Crowd-sourced funding is about to hit New Zealand in a serious way with the imminent arrival of United States website Kickstarter.
What initially drove the idea of crowd-funding was a fantastic goal and for some business propositions - particularly ideas that want to or can get to market quickly - one can see the attraction.
It's a cheap way to raise capital very quickly and it overcomes sometimes long negotiations over investment terms. There's no due diligence and no requirement to offer board positions.
But while it's one way of dealing with the cash crunch that many Kiwi start-ups face, it needs to come with a public health warning for those entrepreneurs serious about developing their start-ups into seriously large companies. Unfortunately the risks often outweigh the benefits.
Crowd-sourced funding - which enables businesses to raise money through pledges from a large number of people, usually through a web-based campaign - results in a large number of unsophisticated investors investing very small amounts because they really like an idea.
This creates very fragmented share registers which, for a number of reasons, leave the business un-investible by subsequent professional investors.
We are already starting to see the first casualties being rejected from serious investment consideration by venture capital funds through the sheer number of small investors on the share register.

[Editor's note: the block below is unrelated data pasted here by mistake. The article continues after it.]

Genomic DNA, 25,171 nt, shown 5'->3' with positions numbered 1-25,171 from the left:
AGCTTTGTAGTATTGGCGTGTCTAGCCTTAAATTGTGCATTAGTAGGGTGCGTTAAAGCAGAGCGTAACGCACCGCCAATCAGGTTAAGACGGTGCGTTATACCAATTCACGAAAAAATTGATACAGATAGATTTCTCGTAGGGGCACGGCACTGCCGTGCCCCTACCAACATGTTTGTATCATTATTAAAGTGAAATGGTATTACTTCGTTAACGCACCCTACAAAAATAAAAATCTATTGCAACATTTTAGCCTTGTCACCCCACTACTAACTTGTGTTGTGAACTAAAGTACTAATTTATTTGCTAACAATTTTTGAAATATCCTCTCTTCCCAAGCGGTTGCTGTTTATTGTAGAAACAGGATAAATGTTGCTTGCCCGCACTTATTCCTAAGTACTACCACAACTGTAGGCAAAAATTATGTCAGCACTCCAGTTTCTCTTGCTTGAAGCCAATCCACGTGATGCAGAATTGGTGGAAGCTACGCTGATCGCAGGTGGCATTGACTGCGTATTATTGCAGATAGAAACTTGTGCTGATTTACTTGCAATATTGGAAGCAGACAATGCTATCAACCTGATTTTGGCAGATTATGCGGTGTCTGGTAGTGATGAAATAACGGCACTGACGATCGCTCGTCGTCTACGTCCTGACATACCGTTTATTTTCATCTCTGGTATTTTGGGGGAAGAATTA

While crowd-funding delivers dollars, it can make it more difficult for the entrepreneur to get the business off the ground as there are no knowledgeable lead investors and their support networks at the table.
In contrast, one of the benefits that angel investors - usually experienced business people and serial entrepreneurs - bring is the mentoring and advisory role that they play for a new business.
Experienced investors help the entrepreneur to understand risks, manage them and help turn around or pivot their business when things don't go as planned.
For the investor, crowd-funded deals offer few or no investor protections afforded by standard New Zealand early stage investment terms, no intellectual property protection, no investor representation and a lack of due diligence by an experienced investment team.
Investing in early stage companies is very high-risk and is best done via co-investment with a professional early stage investor or angel group.
Membership of an angel group or investment in a diversified early stage seed programme - such as the Global from Day One seed funding programme - can increase the chances of success for both investors and entrepreneurs.
The biggest curb on crowd-funding may ultimately be the disappointment of those who have contributed funds.
Building a successful international growth business requires balance in the potential upside for both investors and entrepreneurs. Entrepreneurs should look not just at their immediate funding needs, but plan forward to the next few funding rounds and determine which kinds of investors their business needs.
Kickstarter's launch will remind entrepreneurs that while crowd-funding can provide some much needed dollars, a good investor comes to the table with not only funds, but also networks, skills and experience. The last three are often much more valuable than the money.
Andrew Duff is the chairman and co-founder of Sparkbox Ventures, an early stage investor.